Legion, Congress right to expand membership criteria

Posted 8/13/19

For 100 years, The American Legion has offered assistance to all of our country’s veterans — from World War I to the Vietnam War to the War on Terror.

But, until last month, certain …

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Legion, Congress right to expand membership criteria


For 100 years, The American Legion has offered assistance to all of our country’s veterans — from World War I to the Vietnam War to the War on Terror.

But, until last month, certain veterans were ineligible to join the Legion as members. If a man or woman did not serve during an officially recognized period of war, they couldn’t join the “wartime veterans organization.” That left out millions of service members who fought for or otherwise served this country in conflicts ranging from the Cold War to the Iran Hostage Crisis.

In our view, although the policy might have been justifiable, it’s awfully unfair — and it was a sore point among many Legion members for decades.

“The inherent problem we faced for too long was the stigma of inequality of service,” Mike Cooke, commander of The American Legion in Wyoming, said in a recent statement. “... Knowing firsthand that some did not qualify for membership into The American Legion because their service was during non-recognized periods of conflict [like] ‘The Cold War’ was disheartening to myself and a majority of The American Legion family.”

Thankfully, that all changed last month with the passage of the LEGION (Let Everyone Get Involved in Opportunities for National Service) Act. The legislation recognizes that the United States has effectively been at war since the bombing of Pearl Harbor in 1941 — noting a dozen previously unrecognized “war eras” that include conflicts ranging from those in the Persian Gulf to Greece.

It makes every U.S. veteran who served this country since December 1941 eligible to join The American Legion.

Exactly as we would hope, Congress passed the LEGION Act on unanimous votes in July and President Donald Trump signed it almost immediately after receiving it.

“Wyoming’s veterans deserve to be recognized for their service to our country,” said U.S. Sen. John Barrasso, R-Wyo., who was among 19 Republicans and 17 Democrats to sponsor the legislation. Barrasso said the act will ensure that the “long overdue honor” of American Legion membership is made available to thousands of Wyoming veterans.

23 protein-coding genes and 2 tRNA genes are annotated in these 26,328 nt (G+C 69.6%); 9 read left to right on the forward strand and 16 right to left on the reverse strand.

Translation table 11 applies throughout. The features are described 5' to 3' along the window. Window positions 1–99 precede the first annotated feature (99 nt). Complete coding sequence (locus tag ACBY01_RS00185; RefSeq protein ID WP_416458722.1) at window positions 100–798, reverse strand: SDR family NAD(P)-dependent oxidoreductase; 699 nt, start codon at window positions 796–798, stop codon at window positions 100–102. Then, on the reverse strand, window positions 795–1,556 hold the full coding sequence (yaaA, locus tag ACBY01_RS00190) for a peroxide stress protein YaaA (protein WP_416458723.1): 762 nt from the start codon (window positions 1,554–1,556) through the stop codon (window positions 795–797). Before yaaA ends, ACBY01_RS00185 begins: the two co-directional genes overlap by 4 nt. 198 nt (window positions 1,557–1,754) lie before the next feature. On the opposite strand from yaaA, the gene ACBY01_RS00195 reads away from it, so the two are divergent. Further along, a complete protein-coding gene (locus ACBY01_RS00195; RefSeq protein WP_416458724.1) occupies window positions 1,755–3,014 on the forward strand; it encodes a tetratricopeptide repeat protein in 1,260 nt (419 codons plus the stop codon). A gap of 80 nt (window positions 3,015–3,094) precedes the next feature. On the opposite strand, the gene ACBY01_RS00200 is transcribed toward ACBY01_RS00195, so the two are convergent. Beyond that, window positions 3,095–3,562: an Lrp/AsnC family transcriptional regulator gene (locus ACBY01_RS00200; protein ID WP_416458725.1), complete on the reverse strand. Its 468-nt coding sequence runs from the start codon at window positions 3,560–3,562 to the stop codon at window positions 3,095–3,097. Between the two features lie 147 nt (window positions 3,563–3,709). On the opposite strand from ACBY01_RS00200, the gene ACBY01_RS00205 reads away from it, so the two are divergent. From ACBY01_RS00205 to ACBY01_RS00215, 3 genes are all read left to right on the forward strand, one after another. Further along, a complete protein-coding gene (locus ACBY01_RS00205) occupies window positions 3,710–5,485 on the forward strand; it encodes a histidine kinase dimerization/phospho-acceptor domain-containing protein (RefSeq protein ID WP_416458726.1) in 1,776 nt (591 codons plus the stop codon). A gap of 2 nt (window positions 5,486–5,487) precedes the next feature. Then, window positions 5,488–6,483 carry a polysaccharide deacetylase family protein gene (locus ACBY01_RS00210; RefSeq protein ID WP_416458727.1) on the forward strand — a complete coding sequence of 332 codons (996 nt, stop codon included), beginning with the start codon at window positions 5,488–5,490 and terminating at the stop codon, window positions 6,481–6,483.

Cooke shared similar views on behalf of Wyoming’s Legionnaires, saying the newly eligible veterans “are finally getting the recognition they rightfully deserve and I for one am eager to welcome them.”

We’re pleased to see all veterans getting their due — though in our view, this should have happened a lot sooner.

At nearly every American Legion national convention that took place over the last 40 years, leaders of the organization were asked to consider taking steps to expand membership eligibility to include more veterans, the Legion’s website says.

However, every year, Legion leaders balked at asking Congress to broaden the eligibility; a recent article on the Legion site says they were concerned the group would cease to be a “wartime veterans organization” and jeopardize their tax status.

The LEGION Act solved that quandary by officially recognizing the 12 eras of conflicts that led to nearly 800 combat casualties since World War II.

It’s a shame that this country couldn’t find a way to officially recognize the sacrifices of these men and women and many others years earlier, but we appreciate that lawmakers and Legion leaders worked to right that wrong now.

Doug Hensala, the adjutant for the American Legion in Wyoming, said the recognition of the sacrifices made by those killed or wounded is the most important part of the LEGION Act.

“It honors all who have served and now will have the opportunity to continue that service as members of The American Legion,” Hensala added.

Indeed, the Legion does more than support veterans — those veterans continue to support their communities. Hughes-Pittinger Post 26 in Powell, for example, helps distribute commodities, supports the Powell Pioneers baseball team and youth sent to Girls and Boys States, among other efforts.

We appreciate the support the Legion provides to its community and veterans — and we believe the expanded eligibility falls more in-line with the organization’s broad, welcoming mission.

As American Legion National Commander Brett Reistad put it, “A veteran is a veteran. It does not matter whether a veteran fought enemies on foreign soil, protected our interests in an ocean far away or secured our national defense here at home. Their service is what matters most.”